In environmental impact, results are mixed. With the ability to invest profits to satisfy further energy demand, producers like TXU are proposing eleven new coal-fired powerplants. Coal powerplants are cheaper than natural gas-fired powerplants, but produce more pollution. When the private equity firms Kohlberg Kravis Roberts and the Texas Pacific Group announced the take-over of TXU, the company which was known for charging the highest rates in the state and were losing customers, they called off plans for eight of the coal plants. TXU had invested more heavily in the other three. A few weeks later the buyers announced plans for two cleaner IGCC coal plants.
Oncor, the state’s largest distribution utility which covers Dallas, Fort Worth and much of North Texas, has already agreed to pass all of the millions of dollars of expected tax savings along to consumers. Oncor agreed to pass the savings along to customers as part of a rate review which is a formal process in which the PUC reviews the appropriateness of rates being charged by the utility. No exact details have been determined with respect to how the savings will be passed along. The rate review was actually completed before the tax reform bill was passed but there was a commitment in principle to passing along the savings. It’s not yet know exactly how much Oncor will save from the lower corporate tax rates but with a $245 million tax bill in 2017 future saving are likely to be in the tens of millions of dollars.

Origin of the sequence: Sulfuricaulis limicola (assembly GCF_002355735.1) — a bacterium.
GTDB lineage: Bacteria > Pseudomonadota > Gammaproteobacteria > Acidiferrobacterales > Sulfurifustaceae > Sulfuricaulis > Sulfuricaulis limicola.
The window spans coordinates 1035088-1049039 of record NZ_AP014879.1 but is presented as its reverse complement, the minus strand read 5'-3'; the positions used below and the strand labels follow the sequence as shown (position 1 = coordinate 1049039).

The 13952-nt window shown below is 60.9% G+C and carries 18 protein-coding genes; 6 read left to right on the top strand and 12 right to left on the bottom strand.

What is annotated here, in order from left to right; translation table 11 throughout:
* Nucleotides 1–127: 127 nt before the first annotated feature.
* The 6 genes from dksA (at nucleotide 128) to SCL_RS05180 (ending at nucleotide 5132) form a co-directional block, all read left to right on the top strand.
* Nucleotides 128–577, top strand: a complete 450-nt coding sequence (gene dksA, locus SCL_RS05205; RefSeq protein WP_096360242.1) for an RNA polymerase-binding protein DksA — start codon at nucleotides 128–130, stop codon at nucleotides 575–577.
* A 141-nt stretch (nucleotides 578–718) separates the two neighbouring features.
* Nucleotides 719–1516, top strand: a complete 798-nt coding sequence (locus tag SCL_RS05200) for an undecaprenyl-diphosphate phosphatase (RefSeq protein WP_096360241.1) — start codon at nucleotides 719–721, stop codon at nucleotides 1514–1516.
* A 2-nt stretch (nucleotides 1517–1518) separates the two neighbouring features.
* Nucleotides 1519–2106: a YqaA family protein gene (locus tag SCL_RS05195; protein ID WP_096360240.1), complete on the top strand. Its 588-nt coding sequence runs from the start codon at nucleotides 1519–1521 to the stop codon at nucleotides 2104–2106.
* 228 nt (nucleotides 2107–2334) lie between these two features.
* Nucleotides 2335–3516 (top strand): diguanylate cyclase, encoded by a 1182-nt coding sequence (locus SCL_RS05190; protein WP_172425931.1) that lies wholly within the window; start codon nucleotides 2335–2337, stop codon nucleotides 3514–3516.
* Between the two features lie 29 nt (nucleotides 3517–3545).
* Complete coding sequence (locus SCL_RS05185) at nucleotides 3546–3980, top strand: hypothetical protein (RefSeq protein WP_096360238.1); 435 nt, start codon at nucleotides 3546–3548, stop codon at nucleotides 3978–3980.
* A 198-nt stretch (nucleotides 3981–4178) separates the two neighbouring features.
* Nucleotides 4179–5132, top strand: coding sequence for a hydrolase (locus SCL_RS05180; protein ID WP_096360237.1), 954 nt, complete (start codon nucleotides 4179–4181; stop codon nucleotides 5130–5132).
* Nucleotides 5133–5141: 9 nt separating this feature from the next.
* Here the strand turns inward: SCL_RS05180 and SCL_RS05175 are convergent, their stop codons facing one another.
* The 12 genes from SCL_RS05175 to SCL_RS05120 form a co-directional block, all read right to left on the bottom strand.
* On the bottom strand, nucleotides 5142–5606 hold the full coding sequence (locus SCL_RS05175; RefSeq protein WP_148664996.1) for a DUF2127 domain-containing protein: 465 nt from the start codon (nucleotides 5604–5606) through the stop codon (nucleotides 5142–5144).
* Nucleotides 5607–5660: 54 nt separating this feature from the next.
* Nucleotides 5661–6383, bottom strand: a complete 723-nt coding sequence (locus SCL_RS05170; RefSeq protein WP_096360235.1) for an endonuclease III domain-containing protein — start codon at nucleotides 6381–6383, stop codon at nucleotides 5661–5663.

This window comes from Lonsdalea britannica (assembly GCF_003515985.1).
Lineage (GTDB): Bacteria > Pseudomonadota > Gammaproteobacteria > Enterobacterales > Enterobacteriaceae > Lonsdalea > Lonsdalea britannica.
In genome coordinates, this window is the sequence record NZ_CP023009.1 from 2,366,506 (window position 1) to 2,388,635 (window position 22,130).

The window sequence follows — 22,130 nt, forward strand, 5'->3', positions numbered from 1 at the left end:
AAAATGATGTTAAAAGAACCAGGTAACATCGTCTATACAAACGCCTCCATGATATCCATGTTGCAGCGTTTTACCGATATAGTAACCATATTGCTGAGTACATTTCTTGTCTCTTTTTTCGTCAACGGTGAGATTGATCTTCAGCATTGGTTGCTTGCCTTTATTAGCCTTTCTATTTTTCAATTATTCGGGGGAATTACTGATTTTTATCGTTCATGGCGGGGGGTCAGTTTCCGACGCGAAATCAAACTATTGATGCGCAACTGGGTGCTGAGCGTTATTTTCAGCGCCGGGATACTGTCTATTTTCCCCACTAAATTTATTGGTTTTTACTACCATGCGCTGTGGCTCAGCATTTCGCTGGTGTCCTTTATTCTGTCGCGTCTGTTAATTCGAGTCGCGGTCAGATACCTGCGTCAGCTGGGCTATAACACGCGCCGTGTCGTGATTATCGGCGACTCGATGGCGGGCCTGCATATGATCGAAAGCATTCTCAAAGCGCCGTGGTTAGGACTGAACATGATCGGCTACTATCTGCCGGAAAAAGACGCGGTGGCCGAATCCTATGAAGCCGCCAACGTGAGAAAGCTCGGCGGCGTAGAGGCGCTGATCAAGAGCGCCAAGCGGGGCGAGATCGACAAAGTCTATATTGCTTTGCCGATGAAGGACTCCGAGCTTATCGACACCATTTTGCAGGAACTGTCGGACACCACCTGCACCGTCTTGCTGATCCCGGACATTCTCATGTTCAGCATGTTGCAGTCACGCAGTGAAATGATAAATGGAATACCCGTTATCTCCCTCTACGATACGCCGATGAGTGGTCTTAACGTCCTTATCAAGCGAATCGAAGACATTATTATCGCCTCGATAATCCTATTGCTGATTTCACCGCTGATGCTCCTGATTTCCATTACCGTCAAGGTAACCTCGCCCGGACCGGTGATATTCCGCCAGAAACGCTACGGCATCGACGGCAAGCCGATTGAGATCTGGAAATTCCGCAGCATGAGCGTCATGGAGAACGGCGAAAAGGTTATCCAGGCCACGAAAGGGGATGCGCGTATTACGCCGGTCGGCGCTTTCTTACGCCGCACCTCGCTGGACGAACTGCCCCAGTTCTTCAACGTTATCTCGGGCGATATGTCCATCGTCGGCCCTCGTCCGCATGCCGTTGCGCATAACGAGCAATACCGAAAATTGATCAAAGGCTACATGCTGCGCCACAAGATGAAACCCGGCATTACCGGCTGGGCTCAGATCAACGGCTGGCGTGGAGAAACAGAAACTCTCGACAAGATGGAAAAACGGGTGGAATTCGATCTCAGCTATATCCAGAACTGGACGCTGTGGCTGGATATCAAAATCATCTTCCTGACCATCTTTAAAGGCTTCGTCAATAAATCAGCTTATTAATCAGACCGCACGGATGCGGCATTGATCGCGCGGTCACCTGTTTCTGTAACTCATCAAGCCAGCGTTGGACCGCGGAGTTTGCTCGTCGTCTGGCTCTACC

Given the wide selection of electricity plans available, how do renters choose the best electricity plan? The key to finding the best plan is to have an idea about how much electricity you use and select the contract length that is close to your rental contract term. Typical apartment electricity plans are best for 500 – 1000 kWh usage per month and 1 – 12 month contract term lengths. Enter your zip code above to search and compare apartment electricity plans with this criteria.
Last week, The Dallas Morning News’ The Watchdog published an article exposing deceptive practices by Texas energy brokers and retail electric providers. The article talks of how these companies have attempted to lure buyers with deceptive 1-cent per kWh offers and websites that appear to be knockoffs of the public utility commission’s Power to Choose.
Database of State Initiatives for Renewables & Efficiency (DSIRE) is a company and website that compiles a list of all the energy incentives available in the United States, by a particular state. The idea is to help inform the public about the latest and greatest energy programs and initiatives – all from one location. DSIRE receives funding from the United States Department of Energy and is run by the N.C. Clean Energy Technology Center and N.C State University. Browsing the site programs gives you access to viewing all Texas related initiatives.
To do so, we used five of the state’s largest electricity companies to explore six things you'll have to evaluate when you're comparing plans and providers: We’ll walk you through customer satisfaction scores, running the numbers on rates, and calculating the impact of different fees, discounts, and contract types. We'll weigh in on extra perks, like points, and green energy too.
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